It’s illegal to block mobile lines of over 72million Nigerians: SERAP to Mohammadu Buhari.
Socio-Economic Rights and Accountability Project, SERAP, has given President Muhammadu Buhari a 72-hours ultimatum to reverse the decision to block the mobile lines of 72 million Nigerians.
SERAP urged Buhari to “direct the Minister of Communication and Digital Economy, Isa Pantami, and the Nigerian Communications Commission (NCC) to immediately reverse the apparently unlawful decision to block over 72 million active telecommunication subscribers from making calls with their SIMs.”
It would be recalled that last week, the Federal Government ‘ordered’ telecommunications companies to block outgoing calls on all unlinked lines as the deadline for the verification expired on March 31, The Trumpet gathered.
Following the directive, over 72 million subscribers have now been barred from making calls through their SIMS.
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However, SERAP said the decision to bar people from making calls was an infringement on the rights of expression of Nigerians.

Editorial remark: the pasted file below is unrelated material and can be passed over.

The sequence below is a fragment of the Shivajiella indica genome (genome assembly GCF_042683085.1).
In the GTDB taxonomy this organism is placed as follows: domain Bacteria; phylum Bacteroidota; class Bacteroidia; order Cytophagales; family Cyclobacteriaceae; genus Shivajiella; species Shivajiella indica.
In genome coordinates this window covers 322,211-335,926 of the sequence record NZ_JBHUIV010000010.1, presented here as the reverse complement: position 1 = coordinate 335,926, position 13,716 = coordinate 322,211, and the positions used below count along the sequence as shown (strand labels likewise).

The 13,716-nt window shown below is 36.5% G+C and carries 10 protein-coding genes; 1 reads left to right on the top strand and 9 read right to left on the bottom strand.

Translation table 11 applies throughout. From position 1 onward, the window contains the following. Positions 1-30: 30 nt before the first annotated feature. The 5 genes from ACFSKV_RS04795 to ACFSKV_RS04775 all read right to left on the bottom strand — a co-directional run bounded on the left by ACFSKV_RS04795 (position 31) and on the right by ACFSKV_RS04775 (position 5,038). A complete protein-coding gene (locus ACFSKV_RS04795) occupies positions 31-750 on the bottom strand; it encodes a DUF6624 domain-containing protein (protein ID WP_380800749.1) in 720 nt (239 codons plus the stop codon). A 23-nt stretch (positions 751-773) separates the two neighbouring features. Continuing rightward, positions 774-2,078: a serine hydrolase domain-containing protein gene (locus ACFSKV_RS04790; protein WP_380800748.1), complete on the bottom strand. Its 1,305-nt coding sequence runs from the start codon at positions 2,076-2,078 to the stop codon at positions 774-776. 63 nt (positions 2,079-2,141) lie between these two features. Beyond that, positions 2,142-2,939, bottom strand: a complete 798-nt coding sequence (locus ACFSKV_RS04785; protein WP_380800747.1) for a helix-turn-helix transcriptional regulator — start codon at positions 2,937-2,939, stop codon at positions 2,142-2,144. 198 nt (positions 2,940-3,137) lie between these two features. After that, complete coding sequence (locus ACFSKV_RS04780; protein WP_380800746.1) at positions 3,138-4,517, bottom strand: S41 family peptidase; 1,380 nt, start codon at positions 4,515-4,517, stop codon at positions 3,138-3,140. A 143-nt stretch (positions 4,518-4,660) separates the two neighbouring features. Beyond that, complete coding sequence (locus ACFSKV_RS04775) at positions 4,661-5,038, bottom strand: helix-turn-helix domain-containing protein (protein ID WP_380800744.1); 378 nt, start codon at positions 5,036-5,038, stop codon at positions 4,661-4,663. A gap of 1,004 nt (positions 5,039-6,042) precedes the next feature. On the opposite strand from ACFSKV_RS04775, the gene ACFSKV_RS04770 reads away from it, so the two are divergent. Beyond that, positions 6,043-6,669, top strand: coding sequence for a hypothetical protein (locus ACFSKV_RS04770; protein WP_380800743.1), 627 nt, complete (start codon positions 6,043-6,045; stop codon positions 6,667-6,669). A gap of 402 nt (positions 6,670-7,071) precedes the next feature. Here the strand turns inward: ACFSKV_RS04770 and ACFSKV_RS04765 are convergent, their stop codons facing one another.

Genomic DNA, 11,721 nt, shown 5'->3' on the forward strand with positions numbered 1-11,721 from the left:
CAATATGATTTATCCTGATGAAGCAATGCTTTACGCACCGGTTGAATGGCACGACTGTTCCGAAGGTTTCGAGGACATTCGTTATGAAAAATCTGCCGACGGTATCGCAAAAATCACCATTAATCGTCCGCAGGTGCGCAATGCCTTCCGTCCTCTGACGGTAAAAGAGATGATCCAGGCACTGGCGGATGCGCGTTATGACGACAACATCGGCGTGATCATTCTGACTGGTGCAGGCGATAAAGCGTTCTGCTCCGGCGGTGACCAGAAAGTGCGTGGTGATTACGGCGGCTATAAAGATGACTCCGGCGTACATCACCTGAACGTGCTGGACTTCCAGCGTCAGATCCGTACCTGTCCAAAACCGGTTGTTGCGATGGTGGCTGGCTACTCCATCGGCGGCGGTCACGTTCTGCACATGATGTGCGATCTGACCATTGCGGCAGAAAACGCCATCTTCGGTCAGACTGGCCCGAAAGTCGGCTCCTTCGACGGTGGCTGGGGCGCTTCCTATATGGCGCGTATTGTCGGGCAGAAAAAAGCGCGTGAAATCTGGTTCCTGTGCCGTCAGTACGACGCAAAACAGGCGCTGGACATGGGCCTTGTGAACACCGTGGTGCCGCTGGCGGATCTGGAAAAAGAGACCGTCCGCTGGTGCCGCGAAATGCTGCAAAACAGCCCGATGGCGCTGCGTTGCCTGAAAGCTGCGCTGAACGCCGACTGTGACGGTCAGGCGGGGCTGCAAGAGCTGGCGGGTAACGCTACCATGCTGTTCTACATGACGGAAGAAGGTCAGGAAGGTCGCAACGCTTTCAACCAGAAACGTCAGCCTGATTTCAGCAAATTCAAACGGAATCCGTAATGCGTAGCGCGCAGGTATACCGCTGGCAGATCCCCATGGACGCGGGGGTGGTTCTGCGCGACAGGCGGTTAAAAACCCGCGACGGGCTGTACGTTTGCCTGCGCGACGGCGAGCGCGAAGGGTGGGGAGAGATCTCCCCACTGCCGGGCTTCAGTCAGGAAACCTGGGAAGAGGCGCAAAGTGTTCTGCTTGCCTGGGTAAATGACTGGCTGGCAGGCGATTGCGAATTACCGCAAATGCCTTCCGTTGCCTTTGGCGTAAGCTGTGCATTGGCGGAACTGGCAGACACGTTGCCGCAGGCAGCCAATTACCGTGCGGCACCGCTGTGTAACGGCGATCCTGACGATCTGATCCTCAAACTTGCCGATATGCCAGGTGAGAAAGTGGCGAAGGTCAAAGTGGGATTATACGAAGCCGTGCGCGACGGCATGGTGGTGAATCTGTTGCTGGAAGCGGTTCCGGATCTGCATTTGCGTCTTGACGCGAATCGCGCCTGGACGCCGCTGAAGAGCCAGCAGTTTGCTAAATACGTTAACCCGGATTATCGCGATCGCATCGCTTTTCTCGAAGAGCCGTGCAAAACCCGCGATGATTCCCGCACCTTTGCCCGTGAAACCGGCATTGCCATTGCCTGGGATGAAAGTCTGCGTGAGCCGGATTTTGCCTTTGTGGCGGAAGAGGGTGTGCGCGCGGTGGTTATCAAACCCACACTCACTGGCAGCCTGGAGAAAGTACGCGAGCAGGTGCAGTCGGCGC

In an open letter dated 9 April 2022 and signed by SERAP Deputy Director, Kolawole Oluwadare, the organisation said, “Blocking people from making calls undermines their ability to communicate freely and associate with others. It infringes on their rights to freedom of expression and family life, as well as socio-economic rights.
“The decision will have a chilling effect, dissuading the free expression of ideas and information.
“The decision to block people from making calls is also inconsistent and incompatible with the country’s international legal obligations to respect, protect, promote and facilitate economic and social rights. The decision contradicts the tenets of the rule of law, and democratic society.
“Immediately reversing the decision would be in conformity with the Nigerian Constitution of 1999 [as amended], and Nigeria’s international human rights obligations. Reversing the decision would also improve the confidence of the international community in human rights and the rule of law in Nigeria.”